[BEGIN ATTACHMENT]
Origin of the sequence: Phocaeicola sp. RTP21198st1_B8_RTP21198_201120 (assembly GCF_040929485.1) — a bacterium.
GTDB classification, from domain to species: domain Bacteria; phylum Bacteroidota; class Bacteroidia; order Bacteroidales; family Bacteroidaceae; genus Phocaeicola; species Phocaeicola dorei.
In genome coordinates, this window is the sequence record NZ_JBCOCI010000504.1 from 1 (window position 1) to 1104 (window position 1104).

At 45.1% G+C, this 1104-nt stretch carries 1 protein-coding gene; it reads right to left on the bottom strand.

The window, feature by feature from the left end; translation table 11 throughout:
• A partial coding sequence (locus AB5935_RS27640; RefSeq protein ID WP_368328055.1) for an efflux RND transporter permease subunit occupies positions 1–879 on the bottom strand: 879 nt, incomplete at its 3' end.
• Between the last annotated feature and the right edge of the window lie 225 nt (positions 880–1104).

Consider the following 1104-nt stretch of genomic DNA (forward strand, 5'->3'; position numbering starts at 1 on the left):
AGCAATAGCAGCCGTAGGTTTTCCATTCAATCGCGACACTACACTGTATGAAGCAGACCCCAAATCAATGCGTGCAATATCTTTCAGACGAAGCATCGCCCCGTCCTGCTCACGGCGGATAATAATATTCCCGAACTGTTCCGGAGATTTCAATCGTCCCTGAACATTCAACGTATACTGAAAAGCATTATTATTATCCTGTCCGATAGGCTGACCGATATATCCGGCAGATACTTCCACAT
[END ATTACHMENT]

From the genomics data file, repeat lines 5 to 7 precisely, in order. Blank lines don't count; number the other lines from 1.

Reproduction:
The window, feature by feature from the left end; translation table 11 throughout:
• A partial coding sequence (locus AB5935_RS27640; RefSeq protein ID WP_368328055.1) for an efflux RND transporter permease subunit occupies positions 1–879 on the bottom strand: 879 nt, incomplete at its 3' end.
• Between the last annotated feature and the right edge of the window lie 225 nt (positions 880–1104).